Mr. Shachtman’s crowning dialectic feat is his “refutation” of the testimony of Eduard Bernstein published in the Berlin Vorwaerts on January 14, 1921, by referring to a Social-Democratic pamphlet issued two years earlier whose contents were, of course, known to Bernstein.
“When the German Communists,” writes Mr. Shachtman, “challenged Bernstein for proof, for his evidence, for his witnesses, he blustered a feeble reply but did not produce anything – neither then nor any other time.”
How feeble was Bernstein’s reply? Six days after his first article – on January 20, 1921, he wrote:
My reply can be very short ... As author of the article I am responsible for its assertions and am therefore entirely ready to support them before a court. The Rote Fahne (German Communist organ) need not set in motion its alarm-and-cudgel guards against me. Let it bring charges against me, or let it get a legal representative of Lenin’s to do this, and it may rest assured that I will do my best to dispose of all the difficulties that might stand in the way of a thorough-going investigation of this affair.
The Communist press preferred not to accept Bernstein’s challenge. That the evidence was not aired in open court was certainly not Eduard Bernstein’s fault.
As for Alexinsky, he was never a member of the Central Committee, nor do I ever suggest that he was. Shachtman erects a straw-man by making it appear that Alexinsky is the “member of the Bolshevik Central Committee” referred to by Pereverzev, the Socialist Minister of Justice. Pereverzev did not name his informant, and I do not pretend to know whom he had in mind. Moreover, this point is completely irrelevant, since it was only the original tip-off that was supplied by the unnamed “member of the Bolshevik Central Committee.”
I answer further only because of Alexinsky’s connection with the story of Elizabeth K. (see note 11, page 403 of my book) to which Shachtman also takes violent exception. Gregory Alexinsky split with Lenin in about 1909 to form an independent Left-Bolshevik group that included Bogdanov, Lunacharsky, Maxim Gorky, and Menzhinsky. Following the outbreak of World War I, Alexinsky collaborated with Plekhanov on Socialist publications which supported the war, and conducted an active campaign not only against Lenin, but against Trotsky and against the internationalist Mensheviks who followed the defeatist line. He did charge fairly early that Lenin’s propaganda, as well as that of Rakovsky in Rumania, was financed by the Germans. For this he was pounced on by the Bolsheviks and “internationalists” and labeled a “slanderer” (the term “psychopathic personality” was unknown at the time). The most virulent assaults on Alexinsky emanated from Trotsky and and it is probably these that Shachtman picked up. Despite these attacks, Alexinsky continued to work with Plekhanov until the latter’s death in 1918. As a matter of fact, Irakli Tseretelli, the Menshevik spokesman in the Soviet and himself an “internationalist,” has told me that Plekhanov refused to join the Executive of the Soviet as long as Alexinsky was excluded. In the elections to the Constituent Assembly, Alexinsky ran on the Plekhanov ticket. Following his departure from Russia, Alexinsky advocated a united front of all anti-Bolshevik forces, from Right Mensheviks and Socialist Revolutionaries to Monarchists. I have read most of what Alexinsky has written since his departure from Russia. I found nothing indicating that he is either “an extreme reactionary” or an “outright anti-Semite” as Shachtman suggests. As recently as 1947, Alexinsky’s La Russie Revolutionnaire was published by the Librarie Armand Colin in Paris.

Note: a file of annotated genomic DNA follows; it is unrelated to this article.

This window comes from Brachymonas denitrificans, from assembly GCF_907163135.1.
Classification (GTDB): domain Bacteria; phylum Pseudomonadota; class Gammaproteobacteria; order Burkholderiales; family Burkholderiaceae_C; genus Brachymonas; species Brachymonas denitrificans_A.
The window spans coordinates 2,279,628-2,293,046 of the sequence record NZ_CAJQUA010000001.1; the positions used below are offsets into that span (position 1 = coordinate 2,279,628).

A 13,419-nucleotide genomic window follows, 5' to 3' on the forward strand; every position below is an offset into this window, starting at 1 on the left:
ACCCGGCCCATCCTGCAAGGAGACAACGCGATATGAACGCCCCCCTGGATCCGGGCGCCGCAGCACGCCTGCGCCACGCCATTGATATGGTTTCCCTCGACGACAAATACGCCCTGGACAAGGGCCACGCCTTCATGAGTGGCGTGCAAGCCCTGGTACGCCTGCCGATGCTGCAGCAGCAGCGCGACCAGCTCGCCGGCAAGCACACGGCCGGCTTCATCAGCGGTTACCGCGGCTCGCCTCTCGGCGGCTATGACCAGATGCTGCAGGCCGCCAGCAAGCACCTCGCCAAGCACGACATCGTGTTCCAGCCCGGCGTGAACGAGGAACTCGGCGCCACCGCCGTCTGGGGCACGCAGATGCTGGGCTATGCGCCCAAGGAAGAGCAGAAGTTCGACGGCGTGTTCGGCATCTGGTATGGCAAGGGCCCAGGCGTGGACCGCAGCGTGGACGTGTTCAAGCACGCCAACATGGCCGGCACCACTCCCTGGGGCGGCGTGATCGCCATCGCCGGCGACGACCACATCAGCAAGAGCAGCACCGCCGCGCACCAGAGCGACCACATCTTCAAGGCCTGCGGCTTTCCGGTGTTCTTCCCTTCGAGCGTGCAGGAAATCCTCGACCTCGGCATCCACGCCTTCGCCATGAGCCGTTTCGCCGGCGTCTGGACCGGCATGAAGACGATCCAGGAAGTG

6. It remains for Professor Kinsey to determine why Mr. Shachtman blushes at the account of Lenin’s relationship with Elizabeth K. I find nothing in it derogatory to Lenin. On the contrary, it belongs among those pages which Shachtman generously admits, present the human side of the man. Moreover, in Note 11 on p. 403 of my book, I go to considerable length to indicate the source of the evidence on the relationship, and the credence given by me to the various details. On this subject, Paul Berline, an early Russian Marxist, contemporary of Lenin, and author of the first Russian biography of Karl Marx (re-published in the Soviet Union while Lenin was alive), wrote not long ago:
In David Shub’s excellent biography of Lenin, where all the facts are carefully checked on the basis not only of a detailed study of the entire literature on Lenin, but also on conversations about him with people who knew him intimately, the author devotes attention to the memoirs of Elizabeth K., and he has taken from them several episodes which characterize Lenin.
There is not the slightest doubt [writes Berline] that the story is based on original letters of Lenin and on the authentic memoirs of Elizabeth. This may be seen from the many details that only a person who knew Lenin intimately could have known.
By way of conclusion I should like to say that I understand why the Lenin book wounded Mr. Shachtman so deeply that he had to find release in the defamation of its author. I do not for a moment question the ardor of Mr. Shachtman’s Bolshevism and his profound emotional ties with two of its main architects – Lenin and Trotsky. But the record which my book tries to spell out was not written by me, but by these very men and their successors. And only by facing that record squarely and fearlessly can Mr. Shachtman hope to emerge from his present psychological No Man’s Land.
Last updated on 2 November 2014